Overturning previous judgements of both the High Court and the Court of Appeal the Supreme Court has ruled that a landlord could use a qualified tenant covenant controlling the making of planning applications and use this alone to reasonably refuse consent to the making of a planning application the grant of planning permission to which (1) if implemented would increase the residential use made of the building and (2) would immediately increase the risk of enfranchisement of the landlord’s freehold interest to the landlord’s financial detriment. The qualified tenant covenant controlling the making of planning applications sufficed for the majority of the judges while those dissenting from this view felt more explicit controls in the lease were needed for the landlord to eliminate this risk given that the tenant user covenant in the lease didn’t explicitly further restrict residential use made of the premises.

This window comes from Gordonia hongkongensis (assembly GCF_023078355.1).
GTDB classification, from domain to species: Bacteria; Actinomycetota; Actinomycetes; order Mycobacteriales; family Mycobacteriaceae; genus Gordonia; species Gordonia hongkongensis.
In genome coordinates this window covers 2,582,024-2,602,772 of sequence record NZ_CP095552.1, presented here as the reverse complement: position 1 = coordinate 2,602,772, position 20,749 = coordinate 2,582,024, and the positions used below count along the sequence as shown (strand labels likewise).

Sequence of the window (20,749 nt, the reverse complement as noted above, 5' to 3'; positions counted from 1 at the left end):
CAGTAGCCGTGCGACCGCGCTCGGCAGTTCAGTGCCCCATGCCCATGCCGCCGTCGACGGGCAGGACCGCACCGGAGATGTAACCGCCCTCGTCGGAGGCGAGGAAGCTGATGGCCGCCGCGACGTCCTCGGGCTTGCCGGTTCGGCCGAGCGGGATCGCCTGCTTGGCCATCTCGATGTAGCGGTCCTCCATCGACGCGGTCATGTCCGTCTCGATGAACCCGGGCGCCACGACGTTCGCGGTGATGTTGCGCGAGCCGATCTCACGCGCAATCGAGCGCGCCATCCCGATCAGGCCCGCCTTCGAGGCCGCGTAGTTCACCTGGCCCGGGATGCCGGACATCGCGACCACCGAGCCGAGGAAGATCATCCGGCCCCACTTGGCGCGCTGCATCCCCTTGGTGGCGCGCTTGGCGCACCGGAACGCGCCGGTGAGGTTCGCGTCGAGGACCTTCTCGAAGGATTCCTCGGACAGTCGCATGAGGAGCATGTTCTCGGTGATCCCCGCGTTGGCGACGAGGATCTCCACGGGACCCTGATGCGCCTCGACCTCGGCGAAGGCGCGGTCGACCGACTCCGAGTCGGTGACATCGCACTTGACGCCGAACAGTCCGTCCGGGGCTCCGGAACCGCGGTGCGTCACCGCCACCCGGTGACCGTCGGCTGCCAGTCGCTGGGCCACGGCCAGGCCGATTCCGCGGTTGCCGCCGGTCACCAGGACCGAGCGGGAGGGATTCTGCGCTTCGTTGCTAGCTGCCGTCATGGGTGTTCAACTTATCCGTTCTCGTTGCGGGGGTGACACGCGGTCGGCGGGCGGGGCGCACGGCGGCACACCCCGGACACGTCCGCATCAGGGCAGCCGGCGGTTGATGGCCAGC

In the context of schools rting to academies under the Academies Act 2010 when in the early stages of this process the government was insisting that charitable school site trustees put in place 125 year leases to the academy trust companies charged with managing the schools the writer was alive to this issue and ensured that the model lease settled with the DfE at the time excluded the enfranchisement and lease extension risk to the site trustees. The model lease made clear that it should not encompass any residential property, required that no alterations be made which created a ‘House’ within the premises and insisted upon a positive obligation that the academy company use the premises for educational purposes consistent with the school site trusts upon which the school site was held. Nowadays it is a supplemental agreement rather than a lease which regulates use of the site by the academy company as a licensee rather than as a tenant.